You have the technical skills to create a short film, but your storytelling lacks depth? Learn how successful short films and even most of todays feature films structure the story, to make it compelling to the audience.
It’s all about Storytelling
Almost all Films are based on a storytelling technique, that was first introduced by Aristotles (The Three Act Structure) and revised by Joseph Campell. Campbells theory can basically be split up into the most important parts which are:
- The main character is introduced. It is spending an ordinary time, with nothing special happening.
- The main character has a flaw. It is not perfect. The audience emphasizes with the character. The flaw also makes him more believable. This flaw can be anything; a physical imperfection, mental imperfection, habbits (good or bad), weakness, desire .. you name it.
- Something unpredictable happens, that disturbs the characters ordinary life.
- This Event calls the character to action. He has to do something to react to this event. In this stage, the character often seeks help from mentors or friends, to gather advice.
- The Quest. The character now has a goal, and he is pursuing it. During the quest he is challanged in several ways. The goal is harder to reach than estimated.
- The Crisis. The character is at his lowest moment and one step from giving up.
- The character learns a lesson. Often, the characters flaw now actually helps him in achieving the goal.
- Showdown. The character faces one final opponent/challenge.
- The Resolution. In a happy story, this is the part where we all celebrate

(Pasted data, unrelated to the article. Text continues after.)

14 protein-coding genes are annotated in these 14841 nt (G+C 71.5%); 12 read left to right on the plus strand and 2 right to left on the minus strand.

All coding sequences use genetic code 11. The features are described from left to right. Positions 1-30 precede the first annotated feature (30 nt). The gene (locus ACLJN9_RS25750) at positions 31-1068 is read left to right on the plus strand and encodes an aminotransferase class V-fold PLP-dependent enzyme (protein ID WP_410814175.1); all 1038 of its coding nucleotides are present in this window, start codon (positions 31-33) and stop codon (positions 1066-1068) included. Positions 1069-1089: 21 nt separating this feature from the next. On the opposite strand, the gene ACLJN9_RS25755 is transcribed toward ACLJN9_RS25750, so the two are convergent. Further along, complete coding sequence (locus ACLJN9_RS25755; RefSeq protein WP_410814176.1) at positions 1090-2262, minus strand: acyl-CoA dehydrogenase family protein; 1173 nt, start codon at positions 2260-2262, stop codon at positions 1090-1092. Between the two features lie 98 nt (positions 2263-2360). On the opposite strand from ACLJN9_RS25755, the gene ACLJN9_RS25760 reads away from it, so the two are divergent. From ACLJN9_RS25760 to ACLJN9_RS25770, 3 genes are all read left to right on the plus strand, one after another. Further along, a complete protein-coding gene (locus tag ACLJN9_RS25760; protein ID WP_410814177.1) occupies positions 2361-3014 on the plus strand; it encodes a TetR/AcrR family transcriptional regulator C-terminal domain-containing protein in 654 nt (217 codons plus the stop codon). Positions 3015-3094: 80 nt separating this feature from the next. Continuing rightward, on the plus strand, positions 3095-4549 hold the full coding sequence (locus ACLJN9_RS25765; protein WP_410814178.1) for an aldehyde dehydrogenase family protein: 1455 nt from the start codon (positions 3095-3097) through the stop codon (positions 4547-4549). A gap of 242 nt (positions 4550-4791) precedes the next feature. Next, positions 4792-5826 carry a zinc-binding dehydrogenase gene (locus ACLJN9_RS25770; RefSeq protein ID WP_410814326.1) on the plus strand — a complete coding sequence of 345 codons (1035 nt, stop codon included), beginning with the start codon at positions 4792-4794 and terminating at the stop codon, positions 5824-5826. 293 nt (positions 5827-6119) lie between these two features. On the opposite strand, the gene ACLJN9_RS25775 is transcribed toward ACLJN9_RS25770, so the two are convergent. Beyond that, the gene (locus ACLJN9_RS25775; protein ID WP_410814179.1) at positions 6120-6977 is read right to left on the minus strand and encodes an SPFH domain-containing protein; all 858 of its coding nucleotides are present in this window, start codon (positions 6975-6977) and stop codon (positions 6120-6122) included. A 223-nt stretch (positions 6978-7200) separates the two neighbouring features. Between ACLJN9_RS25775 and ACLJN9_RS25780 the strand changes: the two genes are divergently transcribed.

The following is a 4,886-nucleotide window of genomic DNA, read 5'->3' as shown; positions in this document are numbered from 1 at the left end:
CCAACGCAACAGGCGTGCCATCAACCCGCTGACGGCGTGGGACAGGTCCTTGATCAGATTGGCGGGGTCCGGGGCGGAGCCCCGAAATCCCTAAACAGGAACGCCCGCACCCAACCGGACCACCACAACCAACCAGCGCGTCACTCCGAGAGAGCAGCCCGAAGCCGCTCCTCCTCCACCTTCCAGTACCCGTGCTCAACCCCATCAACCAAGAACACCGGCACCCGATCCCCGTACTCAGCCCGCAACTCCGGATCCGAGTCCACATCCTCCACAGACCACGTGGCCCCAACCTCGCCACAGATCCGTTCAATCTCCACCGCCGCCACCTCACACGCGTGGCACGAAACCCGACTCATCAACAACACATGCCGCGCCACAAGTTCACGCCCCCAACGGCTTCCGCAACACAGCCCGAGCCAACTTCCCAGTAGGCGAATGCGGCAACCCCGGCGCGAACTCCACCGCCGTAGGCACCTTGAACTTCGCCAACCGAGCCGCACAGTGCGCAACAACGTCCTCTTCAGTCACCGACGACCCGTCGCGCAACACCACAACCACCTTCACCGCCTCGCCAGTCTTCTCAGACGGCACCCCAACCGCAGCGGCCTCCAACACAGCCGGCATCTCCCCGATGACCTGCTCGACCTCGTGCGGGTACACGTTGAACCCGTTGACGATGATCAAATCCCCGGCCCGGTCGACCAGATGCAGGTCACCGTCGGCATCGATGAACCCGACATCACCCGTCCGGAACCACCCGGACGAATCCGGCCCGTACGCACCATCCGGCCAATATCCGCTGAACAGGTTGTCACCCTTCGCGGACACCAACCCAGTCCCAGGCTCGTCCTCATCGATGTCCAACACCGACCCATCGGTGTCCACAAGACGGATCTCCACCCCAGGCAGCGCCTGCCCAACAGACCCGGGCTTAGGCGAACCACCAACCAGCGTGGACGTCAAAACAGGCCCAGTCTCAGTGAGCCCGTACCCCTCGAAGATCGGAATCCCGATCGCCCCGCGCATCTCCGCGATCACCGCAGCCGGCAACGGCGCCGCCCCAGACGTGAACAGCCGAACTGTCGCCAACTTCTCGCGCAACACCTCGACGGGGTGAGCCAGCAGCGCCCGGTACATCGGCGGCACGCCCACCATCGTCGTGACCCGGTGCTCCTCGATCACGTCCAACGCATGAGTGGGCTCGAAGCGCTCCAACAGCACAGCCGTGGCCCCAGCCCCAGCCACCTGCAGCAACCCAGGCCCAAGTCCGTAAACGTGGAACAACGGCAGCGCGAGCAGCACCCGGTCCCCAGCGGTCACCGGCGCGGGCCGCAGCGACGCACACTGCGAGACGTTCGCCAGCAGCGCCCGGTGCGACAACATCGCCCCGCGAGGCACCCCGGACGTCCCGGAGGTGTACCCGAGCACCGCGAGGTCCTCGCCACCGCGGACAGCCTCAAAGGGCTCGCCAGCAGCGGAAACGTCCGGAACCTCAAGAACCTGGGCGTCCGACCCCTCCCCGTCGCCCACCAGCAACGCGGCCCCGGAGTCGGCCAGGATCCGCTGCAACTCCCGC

If the story is a comedy, the character will fail in the (6) Quests challenges, if it is a tragedy, he will succeed in the challenges.
Lets make an example.
- Our main character is a Knight. He lives an ordinary life.
- He has a flaw: he likes flowers, sets off every morning to pick some and braids them into his horses mane.
- The princess is kidnapped from her tower!
- The Knight is summoned by the King who tells him that the Princess was kidnapped by a dragon and that he should rescue her.
- The Knight rides off, and faces several challenges. He climbs mountains and crosses deep rivers, battles thieves and fights bears. But no one believes in him, because he rides a horse that looks like a flowerpot! Everywhere he goes, he is laughed at.
- The Knight is in crisis. He is hurt by the peoples looks, and starts to doubt his skills. He is at the lowest point in the story.
- On a sunny afternoon he camps at a flowery lake where little lizards are sunbathing. As he approaches them, the lizards flee, interestingly not away from him, but towards him. As he trips over a stone and while falling down sees the sea of flowers, he realizes why the lizards fled towards him. He has an idea.
- He faces the dragon. He does not defeat him with a sword, but with a bag full of flowers. As it turns out, the dragon is allergic
- The princess is rescued. The Knights flaw saved her. We all celebrate.
The next time you watch a movie, try to analyze it and fit it into this commonly used structure. You will be surprised at how many movies and short films use it.
Some interesting short films to watch, that follow this structure are:
I can highly recommend the following Books and Sites for more in-depth information on this subject:
- Ideas for the Animated Short: Finding and Building Stories
- On writing and Structure – Carlos Baena Blog
- How to write a great Script – Scriptshadow blog
- The greatest Academy Award (Oscar) winning Animated Short Films
- Learn how applying the “rule of thirds” will drastically improve your renders